By Bill Heaney
Dumbarton and Lomond MSP Jackie Baillie has been a busy woman in the Scottish Parliament this week.
The MSP called on the Scottish Government to fill the £22 million gap in EU funding, highlighting the fact that millions of pounds of European funding could be withdrawn from voluntary organisations and local authorities.
The gap in funding could result in employability projects closing, job losses and cuts to services for vulnerable people, she said.
Ms Baillie added: “The Government was made aware of the problem more than a year ago but failed to heed the warnings, leaving these organisations vulnerable to cuts and even closure. It is responsible for the administration of the ESF programme and ultimately the problem rests with them.”
She explained: “Millions of pounds of European funding could be withheld from voluntary organisations and local authorities because of a problem caused by the Government.
“This loss of funding could lead to employability projects closing, job losses and cuts to services for vulnerable people. The Government failed to heed warnings more than a year ago and now we are facing a £22 million black hole.
“It is time the Government guaranteed that they will fill the gap to fund these organisations to provide them with immediate security.”
West College Clydebank needs more funding.
Meanwhile, the MSP has asked for more investment in West College Scotland at Clydebank following an Audit Scotland report that reveals the price of the SNP’s failure to support colleges.
The report shows that many of Scotland’s colleges are facing financial problems due to under-funding. Audit Scotland predicts that the financial problems are set to deepen.
West College Scotland is currently operating a financial deficit of 4.7%, which is worse than the Scottish average of a 4% deficit.
It has put the college into the second lowest financial quartile ranking as one of the 10 worst colleges in Scotland financially.
Jackie Baillie said: “Audit Scotland’s report on Scotland’s colleges is a damning indictment of this SNP Government’s failure to properly fund higher education.
“If colleges are to reach the attainment targets that they are being set then it is vital that they have the resources to do so.”
Dumbarton, Vale of Leven and the proposed Clydebank Health Centre.
The MSP then aimed her Labour lance at medical matters and pleaded for more GPs and more resources for general practice following the launch of the Royal College of General Practice’s report From the Frontline: The Changing Landscape of Scottish General Practice.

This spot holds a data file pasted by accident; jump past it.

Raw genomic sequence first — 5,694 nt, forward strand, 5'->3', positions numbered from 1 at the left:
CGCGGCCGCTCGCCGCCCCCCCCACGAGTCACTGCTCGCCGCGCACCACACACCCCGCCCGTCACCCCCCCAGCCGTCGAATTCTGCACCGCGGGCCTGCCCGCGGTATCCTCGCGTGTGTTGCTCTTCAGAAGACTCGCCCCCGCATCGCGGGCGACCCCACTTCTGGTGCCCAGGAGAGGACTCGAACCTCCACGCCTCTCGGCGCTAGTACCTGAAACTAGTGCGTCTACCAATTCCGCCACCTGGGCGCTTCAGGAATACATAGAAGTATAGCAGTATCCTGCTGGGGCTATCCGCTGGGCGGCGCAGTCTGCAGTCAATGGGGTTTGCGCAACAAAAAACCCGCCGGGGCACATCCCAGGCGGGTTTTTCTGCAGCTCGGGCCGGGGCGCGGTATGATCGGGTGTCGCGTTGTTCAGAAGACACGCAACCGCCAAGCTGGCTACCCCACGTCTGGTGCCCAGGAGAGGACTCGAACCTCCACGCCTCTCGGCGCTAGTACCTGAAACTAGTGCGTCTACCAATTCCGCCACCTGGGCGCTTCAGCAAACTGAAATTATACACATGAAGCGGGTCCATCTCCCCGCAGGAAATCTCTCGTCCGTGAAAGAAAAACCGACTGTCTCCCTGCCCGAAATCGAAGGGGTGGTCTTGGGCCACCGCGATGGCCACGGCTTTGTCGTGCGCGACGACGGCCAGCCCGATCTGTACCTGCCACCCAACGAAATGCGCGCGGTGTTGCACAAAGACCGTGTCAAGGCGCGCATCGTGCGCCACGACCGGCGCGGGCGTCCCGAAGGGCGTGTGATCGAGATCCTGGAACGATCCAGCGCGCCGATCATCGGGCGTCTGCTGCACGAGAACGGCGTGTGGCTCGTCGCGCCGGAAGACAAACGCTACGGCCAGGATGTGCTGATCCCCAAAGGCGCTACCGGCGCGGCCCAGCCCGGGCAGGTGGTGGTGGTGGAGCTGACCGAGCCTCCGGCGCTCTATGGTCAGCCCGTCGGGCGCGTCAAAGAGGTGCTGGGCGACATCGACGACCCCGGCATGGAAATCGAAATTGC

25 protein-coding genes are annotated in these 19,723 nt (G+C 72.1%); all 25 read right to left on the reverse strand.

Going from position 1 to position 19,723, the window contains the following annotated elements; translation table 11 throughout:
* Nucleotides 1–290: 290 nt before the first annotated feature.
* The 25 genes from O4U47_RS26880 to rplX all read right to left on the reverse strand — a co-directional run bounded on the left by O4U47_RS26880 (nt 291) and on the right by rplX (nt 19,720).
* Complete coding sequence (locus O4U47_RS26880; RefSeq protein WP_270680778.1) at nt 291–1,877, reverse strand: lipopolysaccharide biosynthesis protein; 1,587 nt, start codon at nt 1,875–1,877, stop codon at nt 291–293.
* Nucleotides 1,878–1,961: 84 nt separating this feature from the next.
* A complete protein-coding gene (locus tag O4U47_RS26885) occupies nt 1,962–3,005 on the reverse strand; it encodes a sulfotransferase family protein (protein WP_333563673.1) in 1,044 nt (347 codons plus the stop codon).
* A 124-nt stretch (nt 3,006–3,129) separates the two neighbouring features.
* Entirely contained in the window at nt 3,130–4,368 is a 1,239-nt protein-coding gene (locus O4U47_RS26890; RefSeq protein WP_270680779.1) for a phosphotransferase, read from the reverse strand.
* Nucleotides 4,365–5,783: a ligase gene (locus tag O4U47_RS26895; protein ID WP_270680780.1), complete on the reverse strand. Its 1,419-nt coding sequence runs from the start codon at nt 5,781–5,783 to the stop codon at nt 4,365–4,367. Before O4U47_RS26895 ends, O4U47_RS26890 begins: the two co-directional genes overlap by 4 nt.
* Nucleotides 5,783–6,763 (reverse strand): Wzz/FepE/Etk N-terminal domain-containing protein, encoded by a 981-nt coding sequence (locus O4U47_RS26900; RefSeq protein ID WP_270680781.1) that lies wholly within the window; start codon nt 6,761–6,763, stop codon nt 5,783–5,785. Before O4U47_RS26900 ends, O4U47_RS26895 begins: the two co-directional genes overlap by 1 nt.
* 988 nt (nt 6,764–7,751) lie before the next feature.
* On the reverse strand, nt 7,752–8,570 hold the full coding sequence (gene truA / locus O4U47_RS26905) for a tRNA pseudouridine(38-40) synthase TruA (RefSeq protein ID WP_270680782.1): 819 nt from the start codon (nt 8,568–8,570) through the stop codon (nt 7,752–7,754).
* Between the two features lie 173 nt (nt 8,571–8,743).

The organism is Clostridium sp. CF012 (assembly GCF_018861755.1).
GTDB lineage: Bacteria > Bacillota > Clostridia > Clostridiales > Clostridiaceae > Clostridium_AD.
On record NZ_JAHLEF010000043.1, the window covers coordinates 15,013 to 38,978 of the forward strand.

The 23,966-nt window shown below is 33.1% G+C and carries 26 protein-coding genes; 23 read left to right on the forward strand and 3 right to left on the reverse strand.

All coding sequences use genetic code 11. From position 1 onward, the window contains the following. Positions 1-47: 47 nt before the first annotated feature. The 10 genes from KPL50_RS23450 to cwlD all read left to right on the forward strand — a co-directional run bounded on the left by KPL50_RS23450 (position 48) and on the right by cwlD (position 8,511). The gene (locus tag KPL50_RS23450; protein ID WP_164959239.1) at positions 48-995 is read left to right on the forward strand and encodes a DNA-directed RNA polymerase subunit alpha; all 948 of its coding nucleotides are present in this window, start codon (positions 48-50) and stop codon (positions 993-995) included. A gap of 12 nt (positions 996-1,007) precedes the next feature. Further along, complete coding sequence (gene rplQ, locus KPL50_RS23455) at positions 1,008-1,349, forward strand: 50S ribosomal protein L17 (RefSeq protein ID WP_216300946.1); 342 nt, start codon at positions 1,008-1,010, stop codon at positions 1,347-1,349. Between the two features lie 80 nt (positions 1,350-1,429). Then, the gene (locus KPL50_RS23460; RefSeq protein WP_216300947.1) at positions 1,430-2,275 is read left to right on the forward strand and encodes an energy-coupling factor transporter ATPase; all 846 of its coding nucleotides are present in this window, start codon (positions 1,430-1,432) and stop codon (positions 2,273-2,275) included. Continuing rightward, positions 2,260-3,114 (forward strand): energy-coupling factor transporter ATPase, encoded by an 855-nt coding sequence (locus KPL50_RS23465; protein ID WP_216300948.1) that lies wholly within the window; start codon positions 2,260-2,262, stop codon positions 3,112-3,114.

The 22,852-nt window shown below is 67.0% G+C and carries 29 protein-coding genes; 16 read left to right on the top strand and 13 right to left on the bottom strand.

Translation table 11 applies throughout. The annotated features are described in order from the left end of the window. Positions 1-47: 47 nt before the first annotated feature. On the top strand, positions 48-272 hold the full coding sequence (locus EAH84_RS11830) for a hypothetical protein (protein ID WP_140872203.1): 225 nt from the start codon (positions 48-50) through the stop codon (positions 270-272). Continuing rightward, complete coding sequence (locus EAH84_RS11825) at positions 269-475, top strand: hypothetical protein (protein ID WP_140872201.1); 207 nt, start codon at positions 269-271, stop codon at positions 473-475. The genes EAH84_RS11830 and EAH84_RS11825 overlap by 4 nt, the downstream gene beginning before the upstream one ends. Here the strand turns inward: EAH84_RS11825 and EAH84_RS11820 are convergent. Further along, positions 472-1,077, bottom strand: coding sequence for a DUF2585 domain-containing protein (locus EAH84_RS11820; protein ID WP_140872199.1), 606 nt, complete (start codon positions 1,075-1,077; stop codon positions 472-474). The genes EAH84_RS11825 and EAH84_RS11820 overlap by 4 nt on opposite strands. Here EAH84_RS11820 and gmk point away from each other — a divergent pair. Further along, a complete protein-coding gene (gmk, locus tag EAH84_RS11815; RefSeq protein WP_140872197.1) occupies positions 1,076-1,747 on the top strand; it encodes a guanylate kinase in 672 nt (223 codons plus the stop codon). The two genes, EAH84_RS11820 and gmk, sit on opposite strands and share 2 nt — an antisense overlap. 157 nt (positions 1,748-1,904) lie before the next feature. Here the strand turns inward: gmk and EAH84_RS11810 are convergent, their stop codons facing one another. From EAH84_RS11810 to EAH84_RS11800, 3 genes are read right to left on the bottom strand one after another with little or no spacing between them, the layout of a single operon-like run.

The report found that over a third of GPs report that their workload is overwhelming, and that a quarter of GPs believe they are unlikely to be working in general practice in five years’ time.
In addition, one in three GPs don’t get a break of 10 minutes or more most days, and that almost 40% of GPs say it is financially unsustainable to run a practice.
The report also found that patients living in areas of inequality develop chronic diseases earlier in life.
They live with ill health for longer, and die younger than those living in the most affluent areas.
West Dunbartonshire has 48 data zones and Argyll and Bute has 11 data zones within the 20% most deprived in Scotland, meaning the health of patients in these areas is likely to be adversely affected by their circumstances.
Two of the report’s main recommendations highlight the need for a move to patient appointments of 15 minutes instead of the current 10 minutes, and for more funding to reduce health inequalities.
The MSP added: “GPs are at the frontline of our health service, treating patients with a whole host of problems on a daily basis. It is clear that if we do not properly support General Practice then the rest of our health service suffers. The report has highlighted that patients living in areas of inequality are more likely to suffer problems with their health.
“These patients are often the least likely to seek help, especially if they struggle to see their GP, so at a very basic level it is important that GPs are supported to continue providing this frontline service.
“Scotland is facing a shortage of more than 850 GPs by 2021 and GPs are telling us that they don’t envisage being in the profession in five years’ time. This is a crisis.